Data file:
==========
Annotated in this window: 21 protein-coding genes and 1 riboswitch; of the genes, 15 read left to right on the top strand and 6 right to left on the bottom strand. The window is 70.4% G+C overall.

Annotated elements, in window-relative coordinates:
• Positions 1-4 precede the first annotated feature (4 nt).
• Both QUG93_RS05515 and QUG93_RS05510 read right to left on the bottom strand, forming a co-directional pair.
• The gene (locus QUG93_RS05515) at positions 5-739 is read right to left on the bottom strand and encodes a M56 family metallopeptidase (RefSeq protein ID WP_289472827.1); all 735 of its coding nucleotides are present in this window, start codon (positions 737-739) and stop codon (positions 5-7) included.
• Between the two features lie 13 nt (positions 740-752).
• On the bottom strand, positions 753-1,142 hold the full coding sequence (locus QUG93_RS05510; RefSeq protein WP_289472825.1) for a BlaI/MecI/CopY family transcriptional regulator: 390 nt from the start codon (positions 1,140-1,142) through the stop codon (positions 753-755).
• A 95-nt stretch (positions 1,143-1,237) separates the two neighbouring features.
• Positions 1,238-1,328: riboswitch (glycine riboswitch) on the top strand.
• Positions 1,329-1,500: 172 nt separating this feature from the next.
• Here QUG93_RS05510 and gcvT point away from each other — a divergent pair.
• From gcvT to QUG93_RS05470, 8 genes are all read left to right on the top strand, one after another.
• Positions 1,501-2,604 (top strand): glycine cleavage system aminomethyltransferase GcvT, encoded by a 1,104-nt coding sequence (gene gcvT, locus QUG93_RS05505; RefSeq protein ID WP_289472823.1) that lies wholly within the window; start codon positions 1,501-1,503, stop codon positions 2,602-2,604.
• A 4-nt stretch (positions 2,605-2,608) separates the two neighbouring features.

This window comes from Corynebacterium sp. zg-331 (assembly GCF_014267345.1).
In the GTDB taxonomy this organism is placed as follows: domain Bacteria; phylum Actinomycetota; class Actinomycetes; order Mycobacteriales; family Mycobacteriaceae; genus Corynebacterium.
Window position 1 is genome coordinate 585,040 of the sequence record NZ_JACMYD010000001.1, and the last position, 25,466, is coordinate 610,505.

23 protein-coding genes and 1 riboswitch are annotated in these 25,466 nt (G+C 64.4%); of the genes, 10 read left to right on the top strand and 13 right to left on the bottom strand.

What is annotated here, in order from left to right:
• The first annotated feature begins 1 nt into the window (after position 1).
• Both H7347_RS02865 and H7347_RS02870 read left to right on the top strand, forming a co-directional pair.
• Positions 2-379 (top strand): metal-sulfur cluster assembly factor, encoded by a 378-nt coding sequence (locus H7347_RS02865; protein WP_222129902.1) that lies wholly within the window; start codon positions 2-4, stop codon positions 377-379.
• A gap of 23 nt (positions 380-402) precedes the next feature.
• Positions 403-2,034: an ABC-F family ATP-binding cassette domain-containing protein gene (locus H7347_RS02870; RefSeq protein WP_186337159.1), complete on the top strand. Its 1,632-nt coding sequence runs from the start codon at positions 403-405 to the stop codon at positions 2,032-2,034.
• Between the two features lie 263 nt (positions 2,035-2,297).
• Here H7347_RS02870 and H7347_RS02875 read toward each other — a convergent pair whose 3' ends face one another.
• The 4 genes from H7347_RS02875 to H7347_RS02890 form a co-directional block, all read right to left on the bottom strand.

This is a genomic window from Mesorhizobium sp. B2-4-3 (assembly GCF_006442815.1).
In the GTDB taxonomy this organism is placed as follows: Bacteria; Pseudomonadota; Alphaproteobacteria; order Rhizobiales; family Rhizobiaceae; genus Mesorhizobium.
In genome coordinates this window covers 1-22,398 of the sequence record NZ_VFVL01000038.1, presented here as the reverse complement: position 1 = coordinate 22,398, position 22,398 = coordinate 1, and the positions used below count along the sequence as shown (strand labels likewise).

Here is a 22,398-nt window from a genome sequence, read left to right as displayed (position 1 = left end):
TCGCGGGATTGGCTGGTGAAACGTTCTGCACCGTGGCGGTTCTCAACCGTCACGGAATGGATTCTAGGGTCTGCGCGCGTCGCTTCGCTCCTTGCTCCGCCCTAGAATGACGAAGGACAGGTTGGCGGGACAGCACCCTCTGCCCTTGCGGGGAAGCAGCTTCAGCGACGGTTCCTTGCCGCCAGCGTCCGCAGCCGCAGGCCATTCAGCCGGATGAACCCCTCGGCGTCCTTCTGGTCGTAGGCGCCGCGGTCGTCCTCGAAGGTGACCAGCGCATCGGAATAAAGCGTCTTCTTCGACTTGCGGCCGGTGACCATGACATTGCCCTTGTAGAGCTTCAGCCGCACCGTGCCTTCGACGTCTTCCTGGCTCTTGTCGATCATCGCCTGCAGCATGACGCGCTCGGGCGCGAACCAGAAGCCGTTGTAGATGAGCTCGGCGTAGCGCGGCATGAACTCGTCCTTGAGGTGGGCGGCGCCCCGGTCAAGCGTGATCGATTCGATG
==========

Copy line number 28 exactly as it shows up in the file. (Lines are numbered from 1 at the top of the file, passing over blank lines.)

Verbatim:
This is a genomic window from Mesorhizobium sp. B2-4-3 (assembly GCF_006442815.1).